I ended up staying on the ward for 3 days, fighting off infection, which I later found out was due to a group B Strep infection in the placenta. I was so lucky they had picked it up I dread to think what would have happened if they hadn’t. Things could have turned out so differently and I’m so grateful to all the staff members who were there to help me. They were all truly wonderful and I couldn’t fault them one bit under very difficult circumstances. 

No visitors were allowed so it was just me and Eila and one other mum at the other end of the ward with her newborn baby. It was so quiet! 

It made me sad that the excitement of us having our baby and family getting to visit and congratulate us couldn’t happen and Eila wouldn’t get to meet her family for a long time. 

The day I was discharged was amazing. I couldn’t wait to be home with David again. I got to see my mum and she got to see Eila when she came to collect us and finally we got to go home! We had made it.

Once home, my mum stayed for a while. The lockdown meant families couldn’t meet each other and the virus was at its peak! I didn’t know when I could see my mum again and I wanted her to at least have a cuddle and be with Eila because she couldn’t be at the birth. It was a bitter sweet moment and I wanted to cry. 

The healing from the C Section was so painful. My emotions were all over the place and I was exhausted! Over the next couple of weeks I felt numb, but David was absolutely amazing. He had been furloughed from work and was my rock through the last weeks of pregnancy and first weeks of being home. He helped so much and I was so happy he had the time to be with me and Eila. I really needed the support. I got baby blues and was a little depressed. It hit me hard after the first week that I couldn’t leave my home, I couldn’t see my mum, I couldn’t meet other mums or friends. I couldn’t meet my health visitor, but my midwife was so kind and came over to do her few checks so that she could see we were okay and that honestly made such a difference! I can’t thank her enough for being so kind. I looked forward to her visits, just to be able to see a person. I was so scared in case Eila got sick or I became unwell or any issues with healing because I didn’t want to go back to hospital or visit the doctors for fear of catching this horrendous virus. We had just had this beautiful baby and it was like she was a secret or it never really happened and I found that so hard. If it wasn’t for mum being at the end of the phone day or night to help and advise, and David being so supportive strong for us both, getting me through the hard times, I don’t know how I’d have coped. I loved Eila to pieces, we bonded amazingly during our hospital stay and I adored her, but I couldn’t help but feel overwhelmed, scared and alone.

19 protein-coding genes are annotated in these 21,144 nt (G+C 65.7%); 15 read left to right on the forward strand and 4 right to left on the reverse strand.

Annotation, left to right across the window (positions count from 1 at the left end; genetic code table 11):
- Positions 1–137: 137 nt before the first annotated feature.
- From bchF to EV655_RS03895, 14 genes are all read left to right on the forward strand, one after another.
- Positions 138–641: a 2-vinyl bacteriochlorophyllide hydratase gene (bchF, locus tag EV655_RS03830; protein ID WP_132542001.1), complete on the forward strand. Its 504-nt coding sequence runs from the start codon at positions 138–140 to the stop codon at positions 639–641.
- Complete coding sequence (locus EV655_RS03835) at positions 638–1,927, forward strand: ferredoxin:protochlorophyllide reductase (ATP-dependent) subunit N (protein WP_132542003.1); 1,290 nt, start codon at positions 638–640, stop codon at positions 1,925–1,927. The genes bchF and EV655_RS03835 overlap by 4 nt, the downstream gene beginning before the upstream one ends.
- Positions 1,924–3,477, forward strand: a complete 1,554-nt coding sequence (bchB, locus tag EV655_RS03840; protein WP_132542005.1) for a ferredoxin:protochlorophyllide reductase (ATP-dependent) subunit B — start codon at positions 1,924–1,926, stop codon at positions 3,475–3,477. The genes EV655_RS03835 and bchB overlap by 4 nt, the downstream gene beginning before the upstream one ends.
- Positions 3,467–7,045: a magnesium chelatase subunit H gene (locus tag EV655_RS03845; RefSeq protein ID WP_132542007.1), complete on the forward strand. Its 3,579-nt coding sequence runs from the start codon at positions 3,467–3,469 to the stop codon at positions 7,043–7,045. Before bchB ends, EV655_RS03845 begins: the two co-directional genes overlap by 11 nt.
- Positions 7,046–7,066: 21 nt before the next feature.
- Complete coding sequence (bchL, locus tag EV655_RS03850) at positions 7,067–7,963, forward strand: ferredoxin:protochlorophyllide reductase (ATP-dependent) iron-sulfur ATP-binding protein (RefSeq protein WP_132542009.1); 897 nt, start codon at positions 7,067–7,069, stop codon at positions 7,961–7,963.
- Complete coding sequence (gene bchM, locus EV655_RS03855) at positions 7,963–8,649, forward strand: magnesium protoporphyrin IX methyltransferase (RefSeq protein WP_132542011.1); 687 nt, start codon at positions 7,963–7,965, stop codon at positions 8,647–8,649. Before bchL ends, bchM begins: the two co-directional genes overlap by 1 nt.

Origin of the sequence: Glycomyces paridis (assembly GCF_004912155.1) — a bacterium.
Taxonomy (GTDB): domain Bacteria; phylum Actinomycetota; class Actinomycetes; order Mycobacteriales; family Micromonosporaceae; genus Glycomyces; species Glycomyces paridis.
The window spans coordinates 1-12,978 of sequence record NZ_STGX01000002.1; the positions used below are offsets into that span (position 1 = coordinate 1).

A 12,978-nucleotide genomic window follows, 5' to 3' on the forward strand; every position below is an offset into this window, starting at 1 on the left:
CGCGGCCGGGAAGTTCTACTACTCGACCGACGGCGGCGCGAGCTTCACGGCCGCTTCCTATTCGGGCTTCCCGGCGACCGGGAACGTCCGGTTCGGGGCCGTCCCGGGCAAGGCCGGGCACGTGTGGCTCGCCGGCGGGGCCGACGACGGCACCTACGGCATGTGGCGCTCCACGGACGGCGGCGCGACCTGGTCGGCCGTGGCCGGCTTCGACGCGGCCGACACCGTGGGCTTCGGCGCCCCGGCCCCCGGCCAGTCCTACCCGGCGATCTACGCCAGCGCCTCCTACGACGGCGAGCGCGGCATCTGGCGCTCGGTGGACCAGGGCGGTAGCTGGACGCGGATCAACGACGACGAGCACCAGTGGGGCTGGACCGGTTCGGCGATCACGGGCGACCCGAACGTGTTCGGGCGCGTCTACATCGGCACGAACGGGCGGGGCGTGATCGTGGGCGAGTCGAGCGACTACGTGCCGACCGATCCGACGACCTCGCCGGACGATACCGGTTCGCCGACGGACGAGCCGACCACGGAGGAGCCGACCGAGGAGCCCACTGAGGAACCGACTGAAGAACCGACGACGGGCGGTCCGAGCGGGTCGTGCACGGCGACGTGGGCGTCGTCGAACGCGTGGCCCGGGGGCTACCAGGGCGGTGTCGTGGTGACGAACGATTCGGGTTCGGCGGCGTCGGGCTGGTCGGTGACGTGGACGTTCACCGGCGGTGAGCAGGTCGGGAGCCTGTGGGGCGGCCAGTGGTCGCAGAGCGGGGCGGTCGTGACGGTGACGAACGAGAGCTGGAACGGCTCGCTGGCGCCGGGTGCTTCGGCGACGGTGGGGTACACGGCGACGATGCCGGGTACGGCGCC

The weeks passed quickly and before we knew it, Eila was a month old. I’d started to get the hang of being a new mum and finally felt more positive. David got to be there for the first 6 weeks of her life and I am so grateful we got the chance to spend so much time as a family, something that wouldn’t have been possible without lockdown as he’d only be entitled to two weeks paternity. David got to bond with her and spend quality time with her and now they have the strongest bond which is beautiful! Photos and videos were shared with family and friends as we all adjusted to this new way of life. I booked myself and Eila on a newborn baby class online which we loved, I got some great tips and met some new mums. I was determined to get on with it and enjoy her no matter what. 

In the early days I felt cheated. I felt I had missed out on the real experience of having a first baby, and sharing that with family and friends. I cried thinking about all the things we had planned and couldn’t do. I constantly had a feeling of doom and my anxiety levels had escalated. I kept thinking Eila would disappear from my life or I would loose everything and everyone I loved. It was hard.

But now I can look back and see that whilst it was sad family members couldn’t see her or hold her… I could. I could spend as much time as I wanted with her, I didn’t have to get dressed, I didn’t have to wear make up, I didn’t have to stress about going anywhere, I didn’t have to worry about being judged as a new mum. I have all day everyday to spend with my daughter, to learn about her, really bond and get to know her and get to know myself without any influences from other people. We had quality time as a new family. We had time! Time we never used to have, time to enjoy each other. 

Eila is now 3 months old and thriving! She’s confident, strong, healthy and the love that she shares with us both is something I wouldn’t trade for anything. 

Yes she’s missed out on seeing family and hasn’t really got to experience the world yet and probably won’t for a while but she’s had both our full attention, devotion, love 24/7.  We’ve spent quality time together which is amazing and so lucky it was possible.

One day this will all  be over and she’ll get the chance to experience the world with us, knowing we will always be there for her as we have been from the start and her life will be beautiful and fun.